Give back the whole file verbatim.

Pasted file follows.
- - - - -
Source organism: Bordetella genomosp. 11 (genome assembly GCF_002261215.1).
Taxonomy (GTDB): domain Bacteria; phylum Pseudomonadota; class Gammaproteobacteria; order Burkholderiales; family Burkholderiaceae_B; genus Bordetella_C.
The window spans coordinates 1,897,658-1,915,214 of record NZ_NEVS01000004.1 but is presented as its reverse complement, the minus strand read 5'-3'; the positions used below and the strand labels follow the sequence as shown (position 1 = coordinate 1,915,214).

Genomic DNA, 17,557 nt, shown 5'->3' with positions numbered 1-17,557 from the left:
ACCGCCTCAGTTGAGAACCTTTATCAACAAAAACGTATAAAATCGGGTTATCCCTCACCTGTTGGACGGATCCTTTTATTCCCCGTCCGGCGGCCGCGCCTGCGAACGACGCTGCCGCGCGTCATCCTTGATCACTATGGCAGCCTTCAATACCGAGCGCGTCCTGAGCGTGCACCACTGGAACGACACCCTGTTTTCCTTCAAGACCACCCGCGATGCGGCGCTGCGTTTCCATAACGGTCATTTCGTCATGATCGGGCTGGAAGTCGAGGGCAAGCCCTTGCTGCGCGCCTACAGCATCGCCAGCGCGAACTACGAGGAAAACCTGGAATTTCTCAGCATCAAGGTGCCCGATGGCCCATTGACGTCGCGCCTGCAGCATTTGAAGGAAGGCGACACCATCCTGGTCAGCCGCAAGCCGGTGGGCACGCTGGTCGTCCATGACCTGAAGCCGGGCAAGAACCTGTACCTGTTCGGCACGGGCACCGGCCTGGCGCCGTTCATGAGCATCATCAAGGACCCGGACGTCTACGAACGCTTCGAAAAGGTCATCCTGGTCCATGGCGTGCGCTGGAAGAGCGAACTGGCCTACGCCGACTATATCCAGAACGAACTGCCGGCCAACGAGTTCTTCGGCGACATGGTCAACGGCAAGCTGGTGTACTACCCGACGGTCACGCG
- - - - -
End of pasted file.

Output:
Source organism: Bordetella genomosp. 11 (genome assembly GCF_002261215.1).
Taxonomy (GTDB): domain Bacteria; phylum Pseudomonadota; class Gammaproteobacteria; order Burkholderiales; family Burkholderiaceae_B; genus Bordetella_C.
The window spans coordinates 1,897,658-1,915,214 of record NZ_NEVS01000004.1 but is presented as its reverse complement, the minus strand read 5'-3'; the positions used below and the strand labels follow the sequence as shown (position 1 = coordinate 1,915,214).

Genomic DNA, 17,557 nt, shown 5'->3' with positions numbered 1-17,557 from the left:
ACCGCCTCAGTTGAGAACCTTTATCAACAAAAACGTATAAAATCGGGTTATCCCTCACCTGTTGGACGGATCCTTTTATTCCCCGTCCGGCGGCCGCGCCTGCGAACGACGCTGCCGCGCGTCATCCTTGATCACTATGGCAGCCTTCAATACCGAGCGCGTCCTGAGCGTGCACCACTGGAACGACACCCTGTTTTCCTTCAAGACCACCCGCGATGCGGCGCTGCGTTTCCATAACGGTCATTTCGTCATGATCGGGCTGGAAGTCGAGGGCAAGCCCTTGCTGCGCGCCTACAGCATCGCCAGCGCGAACTACGAGGAAAACCTGGAATTTCTCAGCATCAAGGTGCCCGATGGCCCATTGACGTCGCGCCTGCAGCATTTGAAGGAAGGCGACACCATCCTGGTCAGCCGCAAGCCGGTGGGCACGCTGGTCGTCCATGACCTGAAGCCGGGCAAGAACCTGTACCTGTTCGGCACGGGCACCGGCCTGGCGCCGTTCATGAGCATCATCAAGGACCCGGACGTCTACGAACGCTTCGAAAAGGTCATCCTGGTCCATGGCGTGCGCTGGAAGAGCGAACTGGCCTACGCCGACTATATCCAGAACGAACTGCCGGCCAACGAGTTCTTCGGCGACATGGTCAACGGCAAGCTGGTGTACTACCCGACGGTCACGCG